Google Needs to Perform Damage Control Fast

 
 
By Don Reisinger  |  Posted 2010-01-12 Email Print this article Print
 
 
 
 
 
 
 


5. The purchasing experience isn't there

When Google first discussed the Nexus One phone, it touted the way in which consumers would buy it. Rather than enter a carrier's store, users could simply pick up a Nexus One on Google's site. It's a poor experience. Users want to know how the phone feels and how it works. They also have questions that are best answered in a store. The online purchasing experience kicks off the process of owning a Google phone and it's not a good one.

6. It's no iPhone

When users finally start using the Nexus One, they find that the device can't compete on any level with the iPhone. That's a major problem for Google. If the search giant wants to be considered a major player in the market and satisfy customer desires, it needs to do a better job of working with partners that can actually produce a product that can match the iPhone. Considering the Nexus One can't, users will only have a harder time viewing Google in a favorable light.

7. Where's the face-to-face support?

One of the key reasons why the iPhone is so well-received in the marketplace is Apple's Genius Bar. There, users can get questions answered about their iPhones. They can also work closely with Apple's geniuses to troubleshoot any problems they might have with their phones. It's as if Google didn't even consider this when it released the Nexus One. Apple has done a fine job of streamlining the iPhone-owning experience. Google, on the other hand, has made it a chore. It's not good.

8. It's not improving

Complaints about the Nexus One have been coming since the device was released, but only recently has Google made any promises about making changes. However, those improvements aren't here yet. The longer the device flounders, the more likely that customers will find reasons to go with a competing product. Moreover, the longer Google drags its feet, the less likely that customers will look favorably on the search giant.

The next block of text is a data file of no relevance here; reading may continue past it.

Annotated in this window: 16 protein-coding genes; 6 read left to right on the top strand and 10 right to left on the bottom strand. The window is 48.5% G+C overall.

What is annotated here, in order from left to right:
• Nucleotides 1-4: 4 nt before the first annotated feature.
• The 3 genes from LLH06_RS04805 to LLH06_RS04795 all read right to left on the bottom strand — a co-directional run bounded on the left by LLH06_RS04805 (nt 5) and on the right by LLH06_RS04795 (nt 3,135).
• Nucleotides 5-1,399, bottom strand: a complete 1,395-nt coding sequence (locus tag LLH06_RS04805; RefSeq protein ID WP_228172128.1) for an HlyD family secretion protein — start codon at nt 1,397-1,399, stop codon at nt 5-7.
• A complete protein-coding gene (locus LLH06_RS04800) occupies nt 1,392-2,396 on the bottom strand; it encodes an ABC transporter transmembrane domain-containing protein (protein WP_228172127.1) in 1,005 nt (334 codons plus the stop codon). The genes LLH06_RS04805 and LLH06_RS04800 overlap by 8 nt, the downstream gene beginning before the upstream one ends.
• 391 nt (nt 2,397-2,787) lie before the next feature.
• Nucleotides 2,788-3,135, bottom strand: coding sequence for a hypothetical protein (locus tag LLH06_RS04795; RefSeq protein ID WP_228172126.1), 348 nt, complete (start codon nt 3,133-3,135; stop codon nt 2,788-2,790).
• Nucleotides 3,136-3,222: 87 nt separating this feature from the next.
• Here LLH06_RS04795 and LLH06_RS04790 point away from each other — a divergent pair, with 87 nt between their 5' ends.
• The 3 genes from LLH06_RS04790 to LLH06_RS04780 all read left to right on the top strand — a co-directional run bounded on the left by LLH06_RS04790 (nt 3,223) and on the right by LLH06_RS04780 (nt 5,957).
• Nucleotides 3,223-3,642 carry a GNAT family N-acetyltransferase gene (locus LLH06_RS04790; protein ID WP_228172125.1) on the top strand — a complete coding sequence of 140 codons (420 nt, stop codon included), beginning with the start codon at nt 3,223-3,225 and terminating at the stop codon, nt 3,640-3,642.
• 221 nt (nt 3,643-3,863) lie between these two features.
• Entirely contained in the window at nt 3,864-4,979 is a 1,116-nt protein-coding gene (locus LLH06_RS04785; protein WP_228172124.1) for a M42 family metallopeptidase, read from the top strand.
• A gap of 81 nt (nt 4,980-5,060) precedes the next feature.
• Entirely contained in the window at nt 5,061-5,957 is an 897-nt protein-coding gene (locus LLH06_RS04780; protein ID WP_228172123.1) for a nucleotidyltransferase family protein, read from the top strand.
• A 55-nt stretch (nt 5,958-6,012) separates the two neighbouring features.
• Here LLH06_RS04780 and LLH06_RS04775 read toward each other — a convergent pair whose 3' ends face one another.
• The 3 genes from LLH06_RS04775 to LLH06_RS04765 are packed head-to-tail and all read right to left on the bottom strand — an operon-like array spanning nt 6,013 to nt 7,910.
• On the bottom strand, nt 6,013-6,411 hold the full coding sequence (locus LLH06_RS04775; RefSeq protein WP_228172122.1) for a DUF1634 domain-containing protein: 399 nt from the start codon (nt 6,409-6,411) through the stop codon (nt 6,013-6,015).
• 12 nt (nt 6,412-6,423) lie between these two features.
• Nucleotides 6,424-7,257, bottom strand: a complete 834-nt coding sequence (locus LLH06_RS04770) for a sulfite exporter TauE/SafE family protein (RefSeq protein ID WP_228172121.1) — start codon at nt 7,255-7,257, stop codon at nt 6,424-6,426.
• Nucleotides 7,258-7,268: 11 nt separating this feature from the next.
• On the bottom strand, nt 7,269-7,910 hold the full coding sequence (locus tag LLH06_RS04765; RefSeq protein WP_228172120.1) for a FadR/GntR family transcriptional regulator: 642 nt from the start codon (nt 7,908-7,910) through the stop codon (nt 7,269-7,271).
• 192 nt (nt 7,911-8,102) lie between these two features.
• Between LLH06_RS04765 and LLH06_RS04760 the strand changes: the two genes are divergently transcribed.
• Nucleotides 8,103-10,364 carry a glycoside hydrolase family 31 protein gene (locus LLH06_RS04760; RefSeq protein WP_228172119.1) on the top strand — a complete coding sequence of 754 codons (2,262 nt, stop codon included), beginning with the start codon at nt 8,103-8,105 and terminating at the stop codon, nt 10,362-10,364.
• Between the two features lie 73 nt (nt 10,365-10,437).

9. The Microsoft fear

Google might be a top brand in the tech industry, but it is in danger of following the recent troubled path of Microsoft. The software giant has dealt with serious image issues ever since security outbreaks and poor online strategies started affecting customers on a grand scale. Google might be committing similar blunders of its own that could turn it from the unblemished darling of the tech world into another clumsy, stumbling giant.

10. Customers remember the bad

Worst of all for Google, customers remember the mistakes companies made much longer than they think about all the good they have done. And once a first major mistake is made, it's entirely possible that the company, regardless of its size, won't be able to recover. It looks like Google has committed a major blunder with the Nexus One that might be very difficult to correct. So it needs to get to work now.

If it doesn't make the right moves to fix its mistakes, it's possible that the respected Google name won't hold the same kind of clout that it did prior to the Nexus One's release.



 
 
 
 
Don Reisinger is a freelance technology columnist. He started writing about technology for Ziff-Davis' Gearlog.com. Since then, he has written extremely popular columns for CNET.com, Computerworld, InformationWeek, and others. He has appeared numerous times on national television to share his expertise with viewers. You can follow his every move at http://twitter.com/donreisinger.
 
 
 
 
 
 
 

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